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The U.S. Is far From Free of Sexually Transmitted Disease

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"The good news is we do know what works if we have the resources and commitment to implement those programs," Valdiserri says. Additional good news is that rates of babies being born with syphilis have gone down by about half nationally.

One city that may need to take some pointers from Baltimore is Indianapolis. The home of one of the most famous car races in the world is also home to an incredibly high rate of syphilis, according to the new report. Syphilis cases in Indy jumped by nearly 475% between 1997 and 1999. However, health officials there provided WebMD with materials stating that syphilis cases are now half of what they were at the same time last year. Indianapolis attributes this success to galvanizing community groups, clergy, health centers, jails, and minority organizations to educate people about the signs and symptoms of syphilis and convince people to be tested.

In addition to syphilis and gonorrhea, another disease that is worrisome to experts is chlamydia. Among women, untreated chlamydia infections can cause pelvic inflammatory disease, a common cause of fertility problems. Chlamydia, which is easily treated and cured, is increasing at a rate of about three million new cases each year. The states with the highest rate of chlamydia infections in young women are Alabama, Arkansas, California, Georgia, Illinois, Louisiana, Mississippi, North Carolina, Rhode Island, South Carolina, Texas, and Wisconsin.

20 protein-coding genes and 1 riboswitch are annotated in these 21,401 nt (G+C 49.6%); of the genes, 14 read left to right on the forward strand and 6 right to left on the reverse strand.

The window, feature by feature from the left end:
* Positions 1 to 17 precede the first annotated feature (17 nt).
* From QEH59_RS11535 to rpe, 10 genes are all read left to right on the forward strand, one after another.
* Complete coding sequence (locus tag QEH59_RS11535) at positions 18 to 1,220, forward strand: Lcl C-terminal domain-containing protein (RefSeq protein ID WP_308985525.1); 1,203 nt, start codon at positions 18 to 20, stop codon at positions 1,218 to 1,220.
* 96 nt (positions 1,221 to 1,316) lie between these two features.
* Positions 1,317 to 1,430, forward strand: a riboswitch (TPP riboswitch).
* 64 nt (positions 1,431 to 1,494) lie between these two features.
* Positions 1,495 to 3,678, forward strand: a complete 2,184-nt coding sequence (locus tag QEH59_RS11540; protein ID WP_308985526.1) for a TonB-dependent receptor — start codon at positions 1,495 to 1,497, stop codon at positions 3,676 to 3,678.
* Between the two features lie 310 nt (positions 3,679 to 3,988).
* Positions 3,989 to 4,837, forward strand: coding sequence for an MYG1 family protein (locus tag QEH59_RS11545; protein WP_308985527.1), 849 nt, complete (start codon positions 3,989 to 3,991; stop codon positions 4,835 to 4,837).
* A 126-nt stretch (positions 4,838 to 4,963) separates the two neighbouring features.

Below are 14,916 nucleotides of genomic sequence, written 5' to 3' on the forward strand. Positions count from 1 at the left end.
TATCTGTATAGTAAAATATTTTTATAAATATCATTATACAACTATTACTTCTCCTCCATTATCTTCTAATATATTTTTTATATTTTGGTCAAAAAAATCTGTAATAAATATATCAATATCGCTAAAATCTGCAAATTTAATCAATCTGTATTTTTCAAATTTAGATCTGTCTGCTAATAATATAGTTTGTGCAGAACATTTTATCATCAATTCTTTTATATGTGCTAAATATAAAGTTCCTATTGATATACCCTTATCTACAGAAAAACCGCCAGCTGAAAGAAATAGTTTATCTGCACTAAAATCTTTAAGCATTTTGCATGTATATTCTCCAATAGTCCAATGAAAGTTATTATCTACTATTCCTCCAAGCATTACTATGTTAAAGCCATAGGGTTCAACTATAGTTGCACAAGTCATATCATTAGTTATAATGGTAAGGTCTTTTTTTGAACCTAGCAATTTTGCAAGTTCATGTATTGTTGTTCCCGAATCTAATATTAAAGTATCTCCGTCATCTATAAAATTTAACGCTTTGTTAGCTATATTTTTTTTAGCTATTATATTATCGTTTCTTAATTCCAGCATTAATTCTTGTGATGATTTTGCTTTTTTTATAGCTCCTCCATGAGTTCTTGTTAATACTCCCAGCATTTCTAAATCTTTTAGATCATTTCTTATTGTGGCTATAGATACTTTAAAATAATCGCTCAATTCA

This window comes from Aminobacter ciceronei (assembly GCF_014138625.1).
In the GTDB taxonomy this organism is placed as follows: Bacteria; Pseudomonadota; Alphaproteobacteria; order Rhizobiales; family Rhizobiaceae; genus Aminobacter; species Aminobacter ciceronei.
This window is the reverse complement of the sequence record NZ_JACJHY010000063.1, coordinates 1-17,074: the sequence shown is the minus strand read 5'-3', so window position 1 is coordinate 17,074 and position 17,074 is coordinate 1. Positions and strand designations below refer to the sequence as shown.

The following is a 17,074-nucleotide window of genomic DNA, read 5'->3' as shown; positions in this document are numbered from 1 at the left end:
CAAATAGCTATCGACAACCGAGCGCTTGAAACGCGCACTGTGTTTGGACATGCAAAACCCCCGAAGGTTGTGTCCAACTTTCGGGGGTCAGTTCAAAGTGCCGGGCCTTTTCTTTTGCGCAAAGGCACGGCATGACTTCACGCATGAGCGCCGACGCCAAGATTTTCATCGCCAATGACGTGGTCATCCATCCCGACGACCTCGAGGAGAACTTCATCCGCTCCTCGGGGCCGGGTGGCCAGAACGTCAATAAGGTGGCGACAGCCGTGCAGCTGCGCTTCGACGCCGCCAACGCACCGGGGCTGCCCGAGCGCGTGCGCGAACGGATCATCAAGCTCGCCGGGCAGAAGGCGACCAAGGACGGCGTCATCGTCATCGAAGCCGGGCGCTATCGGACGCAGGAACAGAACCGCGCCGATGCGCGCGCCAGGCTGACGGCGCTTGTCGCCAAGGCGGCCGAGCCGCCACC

Experts at the conference say young people account for a large percentage of the 15 million sexually transmitted diseases that occur each year. They say teens must be made aware of the dangers of getting such diseases and giving them to others. That also includes human papilloma virus -- or HPV -- and venereal warts.

Research indicates that one in five teenagers have had four or more sexual partners, says Judith Wasserheit, MD, MPH, another CDC official. And by grade 12, about 65% of high-school students are sexually active. Moreover, "the highest rates of chlamydia and gonorrhea among women occur among adolescents," she says.

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